Following a sea of controversy surrounding this season’s Bangalore Literature Festival, naturally there was much excitement in the air over the talks and discussions at the lit fest.
As I entered the venue of the lit fest on Day -1, the first thing that effortlessly drew my attention in the events schedule was the list of sessions marked under the bold heading “Left Wing” and “Right Wing.” However, my efforts to decipher the code by reading the topics through a sharp eye, went in vain.
The sessions on both the stages were evenly distributed, with no clue on left and right debate, whatsoever. Out of irresistible curiosity I casually asked one of the organisers what are these ‘Left’ and ‘Right’ Wing stages all about. Pat came the tongue-in-cheek reply: “no meaning attached. It is just tongue-in-cheek.”
While I give a sneak peek into the first day of the much-hyped Bangalore Literature Festival, I must confess that I did not attend the second day’s programme, hence this account is only limited to the inaugural day. It would be really unfair to generalise the happenings at the BLF, having not attended the programmes on the concluding day.
An important session on day 2: Are we heading towards an intolerant India today?: Aakar Patel, Dinesh Gundu Rao, Kiran Mazumdar Shaw, Madhu Kishwar, Padma Rao Sundarji, Saba Naqvi, Sambit Patra, Siddharth Dhanvant Shanghvi and Vikram Sampath, Barkha Dutt
Coming to the point, not to one’s surprise, a lot of talk at the lit fest, be it poetry recital, key-note address, discourses or panel discussions, revolved around the word “intolerance.” Needless to say, “intolerance” was the hot topic of the day, with most of the speakers, be it relevant to their session or not, touched upon tolerance debate at one point or the other.
Perhaps, two people who did not get swayed by the discussions on ‘intolerance’ were Bollywood actor Ayushmann Khurrana and his author-wife Tahira Kashyap! They stuck to their topic, of Bollywood, their co-authored book “Cracking the Code,” and little bit of entertainment.
‘Intolerants’ lashed at by speakers
Renowned author Shashi Deshpande who was the key-note speaker post-inaugural ceremony, kickstarted the debate, as she defended the authors who returned their Sahitya Akademi awards in protest against Kannada writer M M Kalburgi’s killing and Dadri lynching incident and the government’s silence over the issue.
She said returning the award was a legitimate form of protest. Obviously, there will be differences of opinion in the literary world, but it should not lead to personal enmity, she noted.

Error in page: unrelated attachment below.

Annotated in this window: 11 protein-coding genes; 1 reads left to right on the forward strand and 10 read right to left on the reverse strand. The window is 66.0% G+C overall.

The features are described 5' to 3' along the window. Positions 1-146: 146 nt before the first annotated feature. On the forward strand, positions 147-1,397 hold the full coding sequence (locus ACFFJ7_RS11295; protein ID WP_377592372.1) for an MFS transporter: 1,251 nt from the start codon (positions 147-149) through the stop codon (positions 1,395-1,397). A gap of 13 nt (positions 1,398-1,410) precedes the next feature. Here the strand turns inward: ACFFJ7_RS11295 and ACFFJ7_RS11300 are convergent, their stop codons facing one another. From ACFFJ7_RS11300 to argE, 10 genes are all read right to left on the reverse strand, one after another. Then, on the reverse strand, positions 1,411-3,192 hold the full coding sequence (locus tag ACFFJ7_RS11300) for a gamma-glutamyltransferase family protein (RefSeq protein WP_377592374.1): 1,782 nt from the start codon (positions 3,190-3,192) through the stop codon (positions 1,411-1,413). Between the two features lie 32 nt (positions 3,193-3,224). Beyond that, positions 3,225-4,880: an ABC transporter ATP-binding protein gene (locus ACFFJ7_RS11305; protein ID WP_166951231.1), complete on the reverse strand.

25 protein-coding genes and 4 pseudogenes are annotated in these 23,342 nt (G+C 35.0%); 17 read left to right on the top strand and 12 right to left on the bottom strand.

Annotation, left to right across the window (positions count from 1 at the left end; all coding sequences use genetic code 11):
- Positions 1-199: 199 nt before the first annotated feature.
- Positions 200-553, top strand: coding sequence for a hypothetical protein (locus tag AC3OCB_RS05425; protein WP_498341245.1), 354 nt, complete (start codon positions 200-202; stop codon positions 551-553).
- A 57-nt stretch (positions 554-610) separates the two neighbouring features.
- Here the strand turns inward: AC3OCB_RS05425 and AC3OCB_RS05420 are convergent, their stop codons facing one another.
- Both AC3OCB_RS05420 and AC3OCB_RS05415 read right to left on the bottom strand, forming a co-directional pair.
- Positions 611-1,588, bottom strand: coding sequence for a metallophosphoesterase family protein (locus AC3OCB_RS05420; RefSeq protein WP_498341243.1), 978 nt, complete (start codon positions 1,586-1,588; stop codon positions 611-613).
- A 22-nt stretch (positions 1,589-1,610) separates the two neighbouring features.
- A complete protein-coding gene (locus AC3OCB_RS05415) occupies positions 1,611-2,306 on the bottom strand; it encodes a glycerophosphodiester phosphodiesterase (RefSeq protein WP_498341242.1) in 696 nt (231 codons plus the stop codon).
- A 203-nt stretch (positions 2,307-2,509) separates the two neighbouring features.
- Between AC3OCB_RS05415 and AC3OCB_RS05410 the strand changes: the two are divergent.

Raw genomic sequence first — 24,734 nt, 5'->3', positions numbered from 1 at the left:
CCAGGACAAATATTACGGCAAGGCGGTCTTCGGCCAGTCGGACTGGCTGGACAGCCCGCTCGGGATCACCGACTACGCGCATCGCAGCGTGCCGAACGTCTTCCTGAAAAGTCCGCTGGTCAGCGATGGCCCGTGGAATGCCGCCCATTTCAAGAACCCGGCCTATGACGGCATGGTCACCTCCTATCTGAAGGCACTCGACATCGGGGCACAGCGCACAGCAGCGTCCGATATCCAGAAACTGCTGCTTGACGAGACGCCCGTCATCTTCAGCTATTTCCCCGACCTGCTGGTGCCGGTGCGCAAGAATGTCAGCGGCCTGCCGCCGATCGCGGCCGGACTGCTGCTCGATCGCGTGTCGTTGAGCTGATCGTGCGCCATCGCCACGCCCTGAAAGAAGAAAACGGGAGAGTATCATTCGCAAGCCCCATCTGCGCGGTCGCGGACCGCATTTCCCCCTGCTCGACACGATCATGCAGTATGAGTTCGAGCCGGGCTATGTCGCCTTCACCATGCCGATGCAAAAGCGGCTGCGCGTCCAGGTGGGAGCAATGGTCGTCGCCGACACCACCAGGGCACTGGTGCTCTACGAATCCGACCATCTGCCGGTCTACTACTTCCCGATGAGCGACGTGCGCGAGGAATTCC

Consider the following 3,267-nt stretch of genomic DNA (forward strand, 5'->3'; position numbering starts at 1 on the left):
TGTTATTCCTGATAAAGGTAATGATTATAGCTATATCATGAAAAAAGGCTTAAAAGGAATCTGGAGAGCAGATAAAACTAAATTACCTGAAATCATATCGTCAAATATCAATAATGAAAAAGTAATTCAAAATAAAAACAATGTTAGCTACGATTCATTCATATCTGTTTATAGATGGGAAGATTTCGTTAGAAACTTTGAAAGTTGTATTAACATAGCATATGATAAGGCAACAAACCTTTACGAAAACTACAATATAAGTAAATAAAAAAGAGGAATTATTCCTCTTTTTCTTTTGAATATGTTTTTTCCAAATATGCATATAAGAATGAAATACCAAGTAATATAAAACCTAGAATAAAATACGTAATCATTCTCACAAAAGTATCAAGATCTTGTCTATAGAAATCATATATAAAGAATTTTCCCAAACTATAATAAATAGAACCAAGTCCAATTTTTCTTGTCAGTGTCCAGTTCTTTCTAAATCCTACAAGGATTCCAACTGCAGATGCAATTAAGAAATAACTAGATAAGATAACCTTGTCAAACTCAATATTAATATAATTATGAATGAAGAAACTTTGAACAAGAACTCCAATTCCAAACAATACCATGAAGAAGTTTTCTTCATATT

Shashi Deshpande had recently quit the Sahitya Akademi General Council saying she was deeply distressed by the silence of the Akademi on the murder of Prof M M Kalburgi. And her views expressed at the lit fest, were in complete contrast to the views of Vikram Sampath, who was the Director of the Bangalore Literature Fest till recently.
As everyone would know by now, thanks to the media coverage given to the issue because of the ‘intolerance’ tag, Vikram Sampath stepped down from the seat of the director of Bangalore Literature Festival, after people openly criticised him and withdrew their participation from BLF, protesting against Vikram’s comments on ‘Award wapsi’ in one of his articles. On the festival day, Vikram was quietly seated among the audience listening to Shashi Deshpande’s strong speech and clapping once in awhile.
In a session on poetic readings, Bengali poet Subodh Sarcar too shortly spoke about the intolerance issue. He defended the responsibility of writers to protest against intolerance.
‘Intolerance towards Kannada ‘intolerable’’
There was ‘intolerance’ at show even in the event! In the only Kannada session, “Sirigannada – Hinde, Indu, Munde” (Kannada – past, present and future) Kannada writer and critic Narahalli Balasubramanya used the opportunity to lash out at the organisers for not giving enough representation to Kannada literature. Bringing the concept of intolerance to his argument, he said the Bengaluru Literature Festival was intolerant towards Kannada.